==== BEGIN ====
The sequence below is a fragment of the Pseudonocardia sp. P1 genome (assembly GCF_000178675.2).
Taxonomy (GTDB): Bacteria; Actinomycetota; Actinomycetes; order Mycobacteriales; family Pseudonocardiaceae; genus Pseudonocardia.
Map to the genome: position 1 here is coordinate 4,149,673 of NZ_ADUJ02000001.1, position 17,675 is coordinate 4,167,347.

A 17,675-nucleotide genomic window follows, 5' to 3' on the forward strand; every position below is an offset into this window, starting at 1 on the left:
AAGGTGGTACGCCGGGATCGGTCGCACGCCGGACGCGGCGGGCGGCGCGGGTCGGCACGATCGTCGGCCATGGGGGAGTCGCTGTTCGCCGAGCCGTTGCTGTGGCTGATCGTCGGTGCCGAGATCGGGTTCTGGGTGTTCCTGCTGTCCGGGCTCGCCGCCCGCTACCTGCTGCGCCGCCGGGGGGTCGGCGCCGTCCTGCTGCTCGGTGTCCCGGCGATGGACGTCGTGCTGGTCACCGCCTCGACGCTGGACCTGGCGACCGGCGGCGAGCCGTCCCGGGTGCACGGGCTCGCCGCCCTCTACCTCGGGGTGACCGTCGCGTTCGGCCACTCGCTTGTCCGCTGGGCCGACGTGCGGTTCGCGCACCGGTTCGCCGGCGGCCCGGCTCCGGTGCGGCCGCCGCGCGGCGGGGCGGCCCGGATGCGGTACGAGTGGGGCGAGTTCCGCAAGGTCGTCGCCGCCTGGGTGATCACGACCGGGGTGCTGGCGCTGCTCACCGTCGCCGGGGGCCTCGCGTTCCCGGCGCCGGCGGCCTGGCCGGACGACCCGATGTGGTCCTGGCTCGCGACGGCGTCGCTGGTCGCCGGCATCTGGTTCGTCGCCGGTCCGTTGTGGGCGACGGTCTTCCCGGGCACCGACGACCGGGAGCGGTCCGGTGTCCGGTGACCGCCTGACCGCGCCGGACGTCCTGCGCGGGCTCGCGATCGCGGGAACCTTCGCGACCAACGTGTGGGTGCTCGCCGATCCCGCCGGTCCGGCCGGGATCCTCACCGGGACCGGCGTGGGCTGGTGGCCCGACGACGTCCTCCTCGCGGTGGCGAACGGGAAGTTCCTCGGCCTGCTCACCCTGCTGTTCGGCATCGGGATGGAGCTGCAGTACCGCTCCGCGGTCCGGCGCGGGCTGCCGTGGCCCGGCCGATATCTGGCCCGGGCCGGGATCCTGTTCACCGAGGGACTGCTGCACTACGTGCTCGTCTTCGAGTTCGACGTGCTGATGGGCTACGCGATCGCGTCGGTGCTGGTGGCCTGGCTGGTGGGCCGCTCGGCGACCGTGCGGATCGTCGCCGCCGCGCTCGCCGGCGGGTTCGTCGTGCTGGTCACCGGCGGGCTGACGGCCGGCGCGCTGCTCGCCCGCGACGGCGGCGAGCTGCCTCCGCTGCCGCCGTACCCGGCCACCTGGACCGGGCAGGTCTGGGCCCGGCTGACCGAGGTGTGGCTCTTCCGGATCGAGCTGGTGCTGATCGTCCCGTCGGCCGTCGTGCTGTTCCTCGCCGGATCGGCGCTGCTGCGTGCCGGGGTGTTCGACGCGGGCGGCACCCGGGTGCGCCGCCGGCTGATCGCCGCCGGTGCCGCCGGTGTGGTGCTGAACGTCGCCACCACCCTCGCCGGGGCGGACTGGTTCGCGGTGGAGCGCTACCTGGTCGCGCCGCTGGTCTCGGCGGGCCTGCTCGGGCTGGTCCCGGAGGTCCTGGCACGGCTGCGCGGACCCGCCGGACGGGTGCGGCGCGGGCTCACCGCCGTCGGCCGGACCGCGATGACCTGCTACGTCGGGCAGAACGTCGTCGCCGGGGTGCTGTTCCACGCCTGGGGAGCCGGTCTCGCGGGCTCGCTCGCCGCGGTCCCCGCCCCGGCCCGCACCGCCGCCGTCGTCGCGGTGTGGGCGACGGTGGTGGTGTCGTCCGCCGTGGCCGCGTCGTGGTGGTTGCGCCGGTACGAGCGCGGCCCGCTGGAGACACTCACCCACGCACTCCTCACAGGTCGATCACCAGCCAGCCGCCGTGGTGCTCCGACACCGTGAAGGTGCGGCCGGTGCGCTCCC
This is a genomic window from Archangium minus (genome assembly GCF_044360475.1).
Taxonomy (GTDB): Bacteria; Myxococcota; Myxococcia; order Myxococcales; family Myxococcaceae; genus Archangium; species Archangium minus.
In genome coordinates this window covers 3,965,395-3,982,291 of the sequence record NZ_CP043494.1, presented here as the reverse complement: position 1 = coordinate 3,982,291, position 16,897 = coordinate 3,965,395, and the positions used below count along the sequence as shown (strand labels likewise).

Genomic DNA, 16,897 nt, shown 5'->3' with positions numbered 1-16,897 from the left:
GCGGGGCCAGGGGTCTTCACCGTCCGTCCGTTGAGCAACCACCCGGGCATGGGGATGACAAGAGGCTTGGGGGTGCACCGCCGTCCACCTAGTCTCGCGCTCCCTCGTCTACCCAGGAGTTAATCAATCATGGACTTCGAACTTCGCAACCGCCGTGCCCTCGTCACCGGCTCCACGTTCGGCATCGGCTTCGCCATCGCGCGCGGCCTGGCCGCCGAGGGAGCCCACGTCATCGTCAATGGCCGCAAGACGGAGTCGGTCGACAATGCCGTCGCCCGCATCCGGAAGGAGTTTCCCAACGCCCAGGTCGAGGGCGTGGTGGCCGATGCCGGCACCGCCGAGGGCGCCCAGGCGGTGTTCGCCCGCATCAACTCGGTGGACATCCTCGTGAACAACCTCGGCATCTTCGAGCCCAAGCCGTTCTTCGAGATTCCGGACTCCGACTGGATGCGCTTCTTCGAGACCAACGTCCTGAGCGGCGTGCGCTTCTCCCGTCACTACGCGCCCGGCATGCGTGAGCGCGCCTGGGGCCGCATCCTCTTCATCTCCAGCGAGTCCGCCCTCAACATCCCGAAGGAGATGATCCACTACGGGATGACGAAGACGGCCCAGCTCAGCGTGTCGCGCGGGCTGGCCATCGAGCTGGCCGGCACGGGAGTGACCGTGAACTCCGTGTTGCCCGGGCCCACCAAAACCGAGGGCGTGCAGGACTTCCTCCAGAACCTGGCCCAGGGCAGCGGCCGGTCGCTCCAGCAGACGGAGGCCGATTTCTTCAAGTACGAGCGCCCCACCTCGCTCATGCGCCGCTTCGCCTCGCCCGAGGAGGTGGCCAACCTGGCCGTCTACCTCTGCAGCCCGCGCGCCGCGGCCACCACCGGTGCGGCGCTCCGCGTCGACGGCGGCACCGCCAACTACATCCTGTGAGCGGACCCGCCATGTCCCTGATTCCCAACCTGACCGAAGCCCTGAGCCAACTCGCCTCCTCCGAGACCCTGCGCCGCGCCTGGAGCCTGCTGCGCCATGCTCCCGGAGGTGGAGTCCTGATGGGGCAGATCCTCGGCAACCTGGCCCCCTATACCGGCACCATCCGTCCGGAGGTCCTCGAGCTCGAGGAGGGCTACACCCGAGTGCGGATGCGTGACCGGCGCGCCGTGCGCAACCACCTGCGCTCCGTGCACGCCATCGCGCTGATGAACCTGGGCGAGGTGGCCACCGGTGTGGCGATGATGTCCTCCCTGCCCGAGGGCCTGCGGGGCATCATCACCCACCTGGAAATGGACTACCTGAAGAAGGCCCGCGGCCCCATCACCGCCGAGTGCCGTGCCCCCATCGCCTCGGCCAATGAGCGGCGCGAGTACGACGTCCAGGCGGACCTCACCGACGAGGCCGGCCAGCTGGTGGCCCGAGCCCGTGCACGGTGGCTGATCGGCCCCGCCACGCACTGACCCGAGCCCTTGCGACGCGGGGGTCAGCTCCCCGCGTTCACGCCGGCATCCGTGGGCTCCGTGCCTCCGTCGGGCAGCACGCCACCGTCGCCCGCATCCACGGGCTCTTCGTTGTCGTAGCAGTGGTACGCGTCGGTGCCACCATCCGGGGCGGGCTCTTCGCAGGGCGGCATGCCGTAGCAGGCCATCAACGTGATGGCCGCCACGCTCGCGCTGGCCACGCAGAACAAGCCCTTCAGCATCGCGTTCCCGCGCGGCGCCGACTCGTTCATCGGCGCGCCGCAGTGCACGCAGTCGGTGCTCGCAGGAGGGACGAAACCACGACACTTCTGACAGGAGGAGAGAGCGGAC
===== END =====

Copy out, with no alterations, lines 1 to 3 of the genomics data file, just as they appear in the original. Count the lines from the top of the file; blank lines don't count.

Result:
The sequence below is a fragment of the Pseudonocardia sp. P1 genome (assembly GCF_000178675.2).
Taxonomy (GTDB): Bacteria; Actinomycetota; Actinomycetes; order Mycobacteriales; family Pseudonocardiaceae; genus Pseudonocardia.
Map to the genome: position 1 here is coordinate 4,149,673 of NZ_ADUJ02000001.1, position 17,675 is coordinate 4,167,347.